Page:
By Sander L. Gilman ~
Originally published in Hidden Treasure: The National Library of Medicine, 2011.
Elbert Hubbard (1856–1915), Arts and Crafts guru and follower of the British reformer William Morris (1834–96), is best known for writing the inspirational self-help essay “Message to Garcia” (1899). In the early 1900s his books could be found in many middle-class homes. He was an opponent of formal education and the professions in general, which he saw as destroying self-worth and poisoning individual initiative. The Doctors, his “satire in four seizures,” is similar in tone to other contemporary critiques of medicine, such as Mary Baker Eddy’s Christian Science.
The plot is familiar: Mrs. X is sent unconscious and in chains to the State Hospital by her husband, the Reverend Cecil Kelrusey, whose family is distraught that he has married an “actress.” Seizing their young child, he tries to have his wife declared incompetent. The story echoes that of Mrs. Elizabeth Packard, which made headlines in the 1860s when her husband, the Reverend Theophilus Packard, had her committed to the Illinois State Hospital for disagreeing with his theology. Freed after a widely publicized court case, Mrs. Packard went on to found the Anti–Insane Asylum Society and wrote Marital Power Exemplified, or Three Years’ Imprisonment for Religious Belief (1866), which provided Hubbard with many of the details for his satire.
In Hubbard’s play the doctors treat Mrs. X with fashionable techniques such as the “restcure” (presented here as a torture in which the patient is strapped to a bed for weeks at a time, causing her to lapse into despair). The physicians are based on prominent “alienists” of the day: the asylum superintendent is Dr. Agnew Weir (S. Weir Mitchell invented the rest cure); his assistant is Dr. Jean Charlcot (Jean-Martin Charcot was a proponent of the hysteria diagnosis). With the help of asylum workmen Mrs. X outsmarts her doctors and becomes a force for good in the lives of the other patients, introducing “healthy” activities such as gardening and exercise. Eventually she converts Dr. Weir to the cause, is granted a divorce, reclaims her child, and marries the doctor, who decides to run the asylum on modern principles—healthy food, light gymnastics, fresh air—which sound a lot like those of J. H. Kellogg’s Battle Creek Sanitarium. Drugs and invasive therapies are out. The other doctors quit in disgust.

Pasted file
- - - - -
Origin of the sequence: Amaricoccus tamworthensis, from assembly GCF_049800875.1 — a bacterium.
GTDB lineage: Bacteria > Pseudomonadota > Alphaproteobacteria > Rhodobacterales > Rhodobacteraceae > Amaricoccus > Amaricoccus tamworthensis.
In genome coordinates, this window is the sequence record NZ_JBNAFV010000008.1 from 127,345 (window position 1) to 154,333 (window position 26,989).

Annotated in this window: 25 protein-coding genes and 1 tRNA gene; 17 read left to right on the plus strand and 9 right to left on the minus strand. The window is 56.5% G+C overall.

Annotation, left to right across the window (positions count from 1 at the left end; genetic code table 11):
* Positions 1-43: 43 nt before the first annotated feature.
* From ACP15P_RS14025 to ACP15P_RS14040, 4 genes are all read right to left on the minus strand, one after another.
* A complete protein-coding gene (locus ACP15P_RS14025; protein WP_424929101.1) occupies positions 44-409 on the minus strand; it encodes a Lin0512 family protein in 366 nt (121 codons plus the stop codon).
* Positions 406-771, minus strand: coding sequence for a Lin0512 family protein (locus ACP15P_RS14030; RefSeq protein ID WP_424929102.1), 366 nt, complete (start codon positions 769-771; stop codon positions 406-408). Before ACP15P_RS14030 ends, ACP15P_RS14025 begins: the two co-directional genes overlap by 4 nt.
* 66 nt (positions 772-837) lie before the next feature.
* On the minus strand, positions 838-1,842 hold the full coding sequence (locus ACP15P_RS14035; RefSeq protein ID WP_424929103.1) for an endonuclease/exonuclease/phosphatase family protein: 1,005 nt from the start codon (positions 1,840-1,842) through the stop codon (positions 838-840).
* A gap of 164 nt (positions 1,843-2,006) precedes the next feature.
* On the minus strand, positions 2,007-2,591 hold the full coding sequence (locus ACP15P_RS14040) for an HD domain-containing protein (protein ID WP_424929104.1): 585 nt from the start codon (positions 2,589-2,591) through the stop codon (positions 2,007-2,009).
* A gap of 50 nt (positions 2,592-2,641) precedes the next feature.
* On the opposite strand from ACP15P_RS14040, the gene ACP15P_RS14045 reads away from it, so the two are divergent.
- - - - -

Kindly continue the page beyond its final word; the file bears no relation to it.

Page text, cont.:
Hubbard, as was his wont, intersperses the pages of the play with artfully illustrated aphorisms: “The Three Learned Professions [medicine, law, religion] surely need our sympathy, since they know so many things that are not so.” “Is the World all wrong? Reform yourself.” “Breathe more, eat less and think well of everybody especially doctors.” Seemingly an early example of anti-psychiatry, The Doctors is more prone to preach the dogma of the “selfmade man,” a phrase coined by Frederick Douglass (1817/8–95) and propagated in the novels of Horatio Alger (1832–99). Hubbard is as critical of patients as he is of institutions: “Fool patients evolve fool doctors.” Writing for a middle-class audience in the heyday of muckraking progressive journalism, Hubbard planted his critique in the pages of a beautifully wrought, leather-bound, letterpress gift book.
Sander L. Gilman is a distinguished professor of the Liberal Arts and Sciences as well as Professor of Psychiatry at Emory University. A cultural and literary historian, he is the author of the basic study of the visual stereotyping of the mentally ill, Seeing the Insane. For twenty-five years he was a member of the humanities and medical faculties at Cornell University where he held the Goldwin Smith Professorship of Humane Studies. During 1990–91 he served as Visiting Historical Scholar at the National Library of Medicine, Bethesda, Maryland.